By the mid-1960s, propaganda focusing on the dangers of psychedelics—which Pollan says were mostly exaggerated or entirely fictitious—began to circulate heavily in the media, and a moral panic ensued. University researchers were ordered to cease experimentation with psychedelics in 1966, and by the end of the decade, the substances were made federally illegal. The Controlled Substances Act, passed in 1970, classified LSD and psilocybin as Schedule I substances, which means they’re deemed to have high potential for abuse and no recognized medical value, despite evidence to the contrary. They remain classified as such today.

Pollan explains that some researchers he spoke with pointed out that this moral panic was not unlike the earlier colonial powers’ suppression of the use of psychedelics by indigenous cultures. Many believe that power figures object to a population’s exposure to these mystical states because it undermines hierarchical structures—in other words, it makes people harder to control. 

While Leary and others like him can be partially blamed for the widespread banning of psychedelics in both academia and society as a whole, Pollan points out that their haphazard and unruly approach to experimentation was probably necessary. This was uncharted territory, and they could only have learned how context-dependent psychedelic experiences are by trying out different methods. They ultimately learned that psychedelic-assisted therapy works best in a controlled and guided setting, and the current phase of research is taking those findings seriously and implementing them.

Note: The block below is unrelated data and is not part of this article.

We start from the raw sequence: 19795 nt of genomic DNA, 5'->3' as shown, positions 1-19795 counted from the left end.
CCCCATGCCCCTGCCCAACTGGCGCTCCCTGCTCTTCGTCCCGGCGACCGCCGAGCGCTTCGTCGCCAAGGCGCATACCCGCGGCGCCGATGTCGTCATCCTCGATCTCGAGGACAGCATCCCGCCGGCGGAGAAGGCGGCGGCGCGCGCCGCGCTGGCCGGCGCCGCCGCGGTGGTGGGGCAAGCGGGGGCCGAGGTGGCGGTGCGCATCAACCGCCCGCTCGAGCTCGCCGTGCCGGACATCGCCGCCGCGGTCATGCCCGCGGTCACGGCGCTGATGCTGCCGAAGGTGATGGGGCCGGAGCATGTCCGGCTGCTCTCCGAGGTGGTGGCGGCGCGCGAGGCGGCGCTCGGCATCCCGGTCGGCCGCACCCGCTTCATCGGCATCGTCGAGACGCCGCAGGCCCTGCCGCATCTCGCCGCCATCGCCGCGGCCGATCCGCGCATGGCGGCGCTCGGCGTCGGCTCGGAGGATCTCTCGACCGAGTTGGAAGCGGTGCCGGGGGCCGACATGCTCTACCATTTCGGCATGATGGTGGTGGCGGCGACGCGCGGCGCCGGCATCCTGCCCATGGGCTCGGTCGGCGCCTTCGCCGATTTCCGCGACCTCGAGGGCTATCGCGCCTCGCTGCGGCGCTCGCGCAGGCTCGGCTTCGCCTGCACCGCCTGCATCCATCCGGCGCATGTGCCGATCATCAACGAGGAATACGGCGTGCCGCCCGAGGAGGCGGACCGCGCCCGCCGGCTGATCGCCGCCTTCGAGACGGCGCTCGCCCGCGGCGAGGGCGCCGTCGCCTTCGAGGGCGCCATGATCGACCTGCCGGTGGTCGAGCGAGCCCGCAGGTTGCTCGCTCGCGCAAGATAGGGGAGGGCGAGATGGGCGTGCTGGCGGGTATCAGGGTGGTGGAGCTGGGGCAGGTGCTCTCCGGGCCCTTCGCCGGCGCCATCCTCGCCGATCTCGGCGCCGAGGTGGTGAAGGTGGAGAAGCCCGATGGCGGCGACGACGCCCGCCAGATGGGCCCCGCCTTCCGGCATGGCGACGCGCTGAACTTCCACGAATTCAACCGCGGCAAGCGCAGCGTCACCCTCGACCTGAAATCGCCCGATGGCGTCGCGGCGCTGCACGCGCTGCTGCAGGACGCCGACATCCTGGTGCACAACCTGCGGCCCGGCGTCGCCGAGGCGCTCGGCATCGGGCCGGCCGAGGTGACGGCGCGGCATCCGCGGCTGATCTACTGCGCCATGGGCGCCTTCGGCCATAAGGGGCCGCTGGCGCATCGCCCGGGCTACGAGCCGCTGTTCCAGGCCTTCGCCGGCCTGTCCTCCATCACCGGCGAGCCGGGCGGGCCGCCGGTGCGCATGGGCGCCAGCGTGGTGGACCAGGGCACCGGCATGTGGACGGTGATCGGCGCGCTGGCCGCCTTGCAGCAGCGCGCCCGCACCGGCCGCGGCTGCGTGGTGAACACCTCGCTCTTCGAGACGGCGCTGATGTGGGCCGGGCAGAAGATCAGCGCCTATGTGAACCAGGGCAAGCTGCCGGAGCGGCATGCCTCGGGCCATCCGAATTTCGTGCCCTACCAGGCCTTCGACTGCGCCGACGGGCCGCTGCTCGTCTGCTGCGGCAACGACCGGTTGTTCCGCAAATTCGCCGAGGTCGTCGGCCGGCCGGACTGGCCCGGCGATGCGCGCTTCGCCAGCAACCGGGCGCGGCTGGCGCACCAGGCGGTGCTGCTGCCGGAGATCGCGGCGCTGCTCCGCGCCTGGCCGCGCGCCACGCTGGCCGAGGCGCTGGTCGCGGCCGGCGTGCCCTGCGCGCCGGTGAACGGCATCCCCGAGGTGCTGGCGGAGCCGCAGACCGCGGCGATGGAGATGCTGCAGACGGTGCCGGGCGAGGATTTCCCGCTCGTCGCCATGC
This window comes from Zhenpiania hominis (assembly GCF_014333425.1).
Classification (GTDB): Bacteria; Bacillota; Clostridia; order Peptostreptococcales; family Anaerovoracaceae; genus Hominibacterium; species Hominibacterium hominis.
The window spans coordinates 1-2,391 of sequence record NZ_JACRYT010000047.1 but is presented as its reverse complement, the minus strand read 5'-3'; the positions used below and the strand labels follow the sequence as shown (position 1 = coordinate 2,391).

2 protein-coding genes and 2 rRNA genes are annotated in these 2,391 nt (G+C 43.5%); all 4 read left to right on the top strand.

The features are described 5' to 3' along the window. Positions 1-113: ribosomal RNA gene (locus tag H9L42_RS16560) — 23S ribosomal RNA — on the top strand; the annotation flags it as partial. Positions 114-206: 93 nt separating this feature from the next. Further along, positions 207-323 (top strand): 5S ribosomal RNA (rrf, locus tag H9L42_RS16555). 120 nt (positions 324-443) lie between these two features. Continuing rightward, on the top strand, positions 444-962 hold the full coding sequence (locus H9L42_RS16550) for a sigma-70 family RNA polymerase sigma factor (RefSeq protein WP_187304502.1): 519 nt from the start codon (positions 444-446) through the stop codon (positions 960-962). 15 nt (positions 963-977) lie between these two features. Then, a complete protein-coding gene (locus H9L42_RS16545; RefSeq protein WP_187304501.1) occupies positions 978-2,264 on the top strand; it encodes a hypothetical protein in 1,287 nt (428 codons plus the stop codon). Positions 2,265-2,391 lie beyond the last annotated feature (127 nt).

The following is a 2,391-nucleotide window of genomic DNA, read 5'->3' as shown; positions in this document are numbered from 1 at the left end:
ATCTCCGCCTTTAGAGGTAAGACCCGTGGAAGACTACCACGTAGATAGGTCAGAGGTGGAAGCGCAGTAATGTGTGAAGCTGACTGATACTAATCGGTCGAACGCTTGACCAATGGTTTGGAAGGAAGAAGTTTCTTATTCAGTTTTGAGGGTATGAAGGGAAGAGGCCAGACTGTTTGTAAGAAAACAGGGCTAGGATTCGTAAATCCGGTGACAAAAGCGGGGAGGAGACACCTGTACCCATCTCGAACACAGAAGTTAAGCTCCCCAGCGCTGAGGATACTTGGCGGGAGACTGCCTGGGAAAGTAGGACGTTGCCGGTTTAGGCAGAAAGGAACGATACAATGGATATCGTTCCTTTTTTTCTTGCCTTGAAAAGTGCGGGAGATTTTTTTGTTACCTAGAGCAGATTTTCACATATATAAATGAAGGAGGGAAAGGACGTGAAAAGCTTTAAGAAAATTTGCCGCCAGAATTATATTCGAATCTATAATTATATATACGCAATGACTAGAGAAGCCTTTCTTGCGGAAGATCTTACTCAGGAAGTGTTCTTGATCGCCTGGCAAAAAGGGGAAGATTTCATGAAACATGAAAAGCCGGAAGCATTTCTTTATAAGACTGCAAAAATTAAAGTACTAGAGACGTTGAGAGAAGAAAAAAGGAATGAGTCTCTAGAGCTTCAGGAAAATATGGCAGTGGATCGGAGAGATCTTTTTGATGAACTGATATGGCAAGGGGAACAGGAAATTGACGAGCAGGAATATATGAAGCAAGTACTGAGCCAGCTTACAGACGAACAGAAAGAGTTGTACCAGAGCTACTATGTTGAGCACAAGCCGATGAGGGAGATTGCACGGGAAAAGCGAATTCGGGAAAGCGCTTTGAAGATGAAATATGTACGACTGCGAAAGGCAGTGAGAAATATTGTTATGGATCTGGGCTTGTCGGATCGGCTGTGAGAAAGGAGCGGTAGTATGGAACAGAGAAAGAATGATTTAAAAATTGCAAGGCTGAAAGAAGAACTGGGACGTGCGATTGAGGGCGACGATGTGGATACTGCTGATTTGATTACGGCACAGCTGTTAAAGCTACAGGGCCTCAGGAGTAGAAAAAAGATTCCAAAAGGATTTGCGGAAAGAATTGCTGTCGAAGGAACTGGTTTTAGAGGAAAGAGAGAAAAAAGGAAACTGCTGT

The History of LSD: From Creation to Criminalization

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Here's what you'll find in our full How to Change Your Mind summary:

  • The long and complex history of humans' relationship with psychedelics
  • Psychedelics' potential use for mental health treatment today
  • Why there are so many cultural and legal issues surrounding psychedelics

Katie Doll

Somehow, Katie was able to pull off her childhood dream of creating a career around books after graduating with a degree in English and a concentration in Creative Writing. Her preferred genre of books has changed drastically over the years, from fantasy/dystopian young-adult to moving novels and non-fiction books on the human experience. Katie especially enjoys reading and writing about all things television, good and bad.